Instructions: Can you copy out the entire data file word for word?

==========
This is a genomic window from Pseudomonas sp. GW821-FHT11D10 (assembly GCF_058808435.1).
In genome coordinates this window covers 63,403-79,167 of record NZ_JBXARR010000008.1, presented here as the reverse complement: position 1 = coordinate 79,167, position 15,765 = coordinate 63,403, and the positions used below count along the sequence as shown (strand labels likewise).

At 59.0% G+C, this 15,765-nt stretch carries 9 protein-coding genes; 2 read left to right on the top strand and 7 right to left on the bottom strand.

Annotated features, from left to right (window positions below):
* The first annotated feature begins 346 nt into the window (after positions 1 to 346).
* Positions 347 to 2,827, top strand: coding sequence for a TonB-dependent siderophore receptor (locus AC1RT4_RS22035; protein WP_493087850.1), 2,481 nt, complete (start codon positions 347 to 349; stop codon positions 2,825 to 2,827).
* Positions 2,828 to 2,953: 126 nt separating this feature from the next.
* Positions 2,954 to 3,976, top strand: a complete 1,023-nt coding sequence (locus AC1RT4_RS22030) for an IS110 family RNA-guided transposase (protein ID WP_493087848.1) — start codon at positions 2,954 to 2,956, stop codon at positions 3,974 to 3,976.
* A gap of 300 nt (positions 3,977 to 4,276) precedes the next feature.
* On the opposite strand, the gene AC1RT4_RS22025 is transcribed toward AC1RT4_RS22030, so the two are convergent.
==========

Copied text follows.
This is a genomic window from Pseudomonas sp. GW821-FHT11D10 (assembly GCF_058808435.1).
In genome coordinates this window covers 63,403-79,167 of record NZ_JBXARR010000008.1, presented here as the reverse complement: position 1 = coordinate 79,167, position 15,765 = coordinate 63,403, and the positions used below count along the sequence as shown (strand labels likewise).

At 59.0% G+C, this 15,765-nt stretch carries 9 protein-coding genes; 2 read left to right on the top strand and 7 right to left on the bottom strand.

Annotated features, from left to right (window positions below):
* The first annotated feature begins 346 nt into the window (after positions 1 to 346).
* Positions 347 to 2,827, top strand: coding sequence for a TonB-dependent siderophore receptor (locus AC1RT4_RS22035; protein WP_493087850.1), 2,481 nt, complete (start codon positions 347 to 349; stop codon positions 2,825 to 2,827).
* Positions 2,828 to 2,953: 126 nt separating this feature from the next.
* Positions 2,954 to 3,976, top strand: a complete 1,023-nt coding sequence (locus AC1RT4_RS22030) for an IS110 family RNA-guided transposase (protein ID WP_493087848.1) — start codon at positions 2,954 to 2,956, stop codon at positions 3,974 to 3,976.
* A gap of 300 nt (positions 3,977 to 4,276) precedes the next feature.
* On the opposite strand, the gene AC1RT4_RS22025 is transcribed toward AC1RT4_RS22030, so the two are convergent.